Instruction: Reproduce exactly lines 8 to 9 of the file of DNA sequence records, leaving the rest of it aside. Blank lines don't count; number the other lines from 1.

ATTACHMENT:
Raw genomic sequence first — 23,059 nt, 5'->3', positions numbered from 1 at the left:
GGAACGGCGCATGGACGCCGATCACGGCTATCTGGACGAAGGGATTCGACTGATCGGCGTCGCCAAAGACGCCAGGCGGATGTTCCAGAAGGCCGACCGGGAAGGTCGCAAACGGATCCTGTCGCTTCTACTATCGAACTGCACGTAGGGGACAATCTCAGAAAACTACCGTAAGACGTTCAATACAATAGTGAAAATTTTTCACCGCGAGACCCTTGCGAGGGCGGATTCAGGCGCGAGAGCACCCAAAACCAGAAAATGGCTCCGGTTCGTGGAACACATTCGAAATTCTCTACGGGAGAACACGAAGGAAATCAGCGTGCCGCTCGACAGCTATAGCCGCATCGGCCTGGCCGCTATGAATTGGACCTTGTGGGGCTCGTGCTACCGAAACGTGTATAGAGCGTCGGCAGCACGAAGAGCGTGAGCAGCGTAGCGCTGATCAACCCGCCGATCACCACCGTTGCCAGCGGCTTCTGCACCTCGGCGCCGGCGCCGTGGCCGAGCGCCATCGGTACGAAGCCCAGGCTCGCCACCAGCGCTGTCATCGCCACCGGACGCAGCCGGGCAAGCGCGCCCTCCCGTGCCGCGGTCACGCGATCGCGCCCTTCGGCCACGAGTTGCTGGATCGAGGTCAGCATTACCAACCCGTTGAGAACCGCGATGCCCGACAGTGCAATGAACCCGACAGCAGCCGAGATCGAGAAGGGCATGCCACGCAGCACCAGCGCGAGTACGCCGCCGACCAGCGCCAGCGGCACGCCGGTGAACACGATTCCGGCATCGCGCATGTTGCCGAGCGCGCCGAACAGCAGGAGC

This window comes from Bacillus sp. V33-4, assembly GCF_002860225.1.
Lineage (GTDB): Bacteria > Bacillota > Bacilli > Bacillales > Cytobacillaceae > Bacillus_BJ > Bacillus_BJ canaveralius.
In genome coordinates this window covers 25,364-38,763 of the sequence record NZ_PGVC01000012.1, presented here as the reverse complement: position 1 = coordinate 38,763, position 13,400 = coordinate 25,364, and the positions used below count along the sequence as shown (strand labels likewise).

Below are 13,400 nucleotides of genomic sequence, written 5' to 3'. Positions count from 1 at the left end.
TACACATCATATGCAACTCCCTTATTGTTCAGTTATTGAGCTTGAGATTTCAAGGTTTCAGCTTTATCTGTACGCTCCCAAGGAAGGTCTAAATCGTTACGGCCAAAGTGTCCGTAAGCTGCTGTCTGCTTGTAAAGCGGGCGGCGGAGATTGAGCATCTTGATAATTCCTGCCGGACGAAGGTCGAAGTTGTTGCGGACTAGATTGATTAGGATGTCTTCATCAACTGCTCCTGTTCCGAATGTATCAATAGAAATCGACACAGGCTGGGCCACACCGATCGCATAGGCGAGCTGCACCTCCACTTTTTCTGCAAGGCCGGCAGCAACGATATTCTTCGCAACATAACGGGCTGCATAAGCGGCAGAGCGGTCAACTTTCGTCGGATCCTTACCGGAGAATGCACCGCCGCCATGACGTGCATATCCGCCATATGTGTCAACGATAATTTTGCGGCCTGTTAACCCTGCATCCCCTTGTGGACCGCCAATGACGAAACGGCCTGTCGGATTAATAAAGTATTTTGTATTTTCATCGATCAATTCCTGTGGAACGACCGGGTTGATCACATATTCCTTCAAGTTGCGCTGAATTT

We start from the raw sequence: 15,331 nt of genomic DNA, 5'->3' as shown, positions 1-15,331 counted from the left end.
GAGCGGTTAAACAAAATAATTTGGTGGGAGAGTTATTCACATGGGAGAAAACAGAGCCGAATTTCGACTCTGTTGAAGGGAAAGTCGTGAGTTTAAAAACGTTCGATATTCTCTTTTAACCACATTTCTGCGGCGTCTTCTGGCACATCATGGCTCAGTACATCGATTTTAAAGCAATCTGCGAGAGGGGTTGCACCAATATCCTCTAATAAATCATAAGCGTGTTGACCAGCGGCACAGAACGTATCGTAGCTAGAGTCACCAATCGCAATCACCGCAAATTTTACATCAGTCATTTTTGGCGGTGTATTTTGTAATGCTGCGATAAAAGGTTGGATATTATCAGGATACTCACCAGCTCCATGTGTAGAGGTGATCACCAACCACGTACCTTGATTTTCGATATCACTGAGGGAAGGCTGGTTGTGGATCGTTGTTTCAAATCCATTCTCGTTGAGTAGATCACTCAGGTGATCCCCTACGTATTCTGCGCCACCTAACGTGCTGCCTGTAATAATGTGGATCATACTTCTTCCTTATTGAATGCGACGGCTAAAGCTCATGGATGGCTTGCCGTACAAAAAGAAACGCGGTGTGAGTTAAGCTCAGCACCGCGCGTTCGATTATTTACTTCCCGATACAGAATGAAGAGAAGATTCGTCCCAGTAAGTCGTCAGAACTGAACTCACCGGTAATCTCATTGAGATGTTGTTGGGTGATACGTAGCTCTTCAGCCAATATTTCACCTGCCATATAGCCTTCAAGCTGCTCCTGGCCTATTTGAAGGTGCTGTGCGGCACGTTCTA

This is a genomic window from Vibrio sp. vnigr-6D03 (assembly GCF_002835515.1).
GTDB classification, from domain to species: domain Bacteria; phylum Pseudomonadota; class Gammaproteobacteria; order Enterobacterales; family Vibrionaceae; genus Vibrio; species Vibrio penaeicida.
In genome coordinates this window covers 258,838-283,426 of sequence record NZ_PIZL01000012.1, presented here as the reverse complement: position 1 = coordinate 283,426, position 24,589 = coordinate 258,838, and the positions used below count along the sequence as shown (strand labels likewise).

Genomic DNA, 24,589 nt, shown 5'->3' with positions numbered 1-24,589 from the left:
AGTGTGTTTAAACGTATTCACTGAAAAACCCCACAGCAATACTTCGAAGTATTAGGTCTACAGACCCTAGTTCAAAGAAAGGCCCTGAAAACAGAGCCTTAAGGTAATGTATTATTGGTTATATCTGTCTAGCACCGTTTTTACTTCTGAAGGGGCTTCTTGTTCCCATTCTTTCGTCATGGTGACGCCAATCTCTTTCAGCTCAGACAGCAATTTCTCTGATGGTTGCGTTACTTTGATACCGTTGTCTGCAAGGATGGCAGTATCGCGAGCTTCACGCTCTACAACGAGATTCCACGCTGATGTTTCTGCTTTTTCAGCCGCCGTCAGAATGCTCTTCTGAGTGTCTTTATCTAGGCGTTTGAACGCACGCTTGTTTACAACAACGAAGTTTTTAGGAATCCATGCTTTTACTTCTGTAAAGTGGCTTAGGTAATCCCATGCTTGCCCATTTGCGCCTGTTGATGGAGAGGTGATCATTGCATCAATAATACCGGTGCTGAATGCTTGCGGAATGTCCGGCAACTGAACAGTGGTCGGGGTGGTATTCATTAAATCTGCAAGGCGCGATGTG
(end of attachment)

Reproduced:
We start from the raw sequence: 15,331 nt of genomic DNA, 5'->3' as shown, positions 1-15,331 counted from the left end.
GAGCGGTTAAACAAAATAATTTGGTGGGAGAGTTATTCACATGGGAGAAAACAGAGCCGAATTTCGACTCTGTTGAAGGGAAAGTCGTGAGTTTAAAAACGTTCGATATTCTCTTTTAACCACATTTCTGCGGCGTCTTCTGGCACATCATGGCTCAGTACATCGATTTTAAAGCAATCTGCGAGAGGGGTTGCACCAATATCCTCTAATAAATCATAAGCGTGTTGACCAGCGGCACAGAACGTATCGTAGCTAGAGTCACCAATCGCAATCACCGCAAATTTTACATCAGTCATTTTTGGCGGTGTATTTTGTAATGCTGCGATAAAAGGTTGGATATTATCAGGATACTCACCAGCTCCATGTGTAGAGGTGATCACCAACCACGTACCTTGATTTTCGATATCACTGAGGGAAGGCTGGTTGTGGATCGTTGTTTCAAATCCATTCTCGTTGAGTAGATCACTCAGGTGATCCCCTACGTATTCTGCGCCACCTAACGTGCTGCCTGTAATAATGTGGATCATACTTCTTCCTTATTGAATGCGACGGCTAAAGCTCATGGATGGCTTGCCGTACAAAAAGAAACGCGGTGTGAGTTAAGCTCAGCACCGCGCGTTCGATTATTTACTTCCCGATACAGAATGAAGAGAAGATTCGTCCCAGTAAGTCGTCAGAACTGAACTCACCGGTAATCTCATTGAGATGTTGTTGGGTGATACGTAGCTCTTCAGCCAATATTTCACCTGCCATATAGCCTTCAAGCTGCTCCTGGCCTATTTGAAGGTGCTGTGCGGCACGTTCTA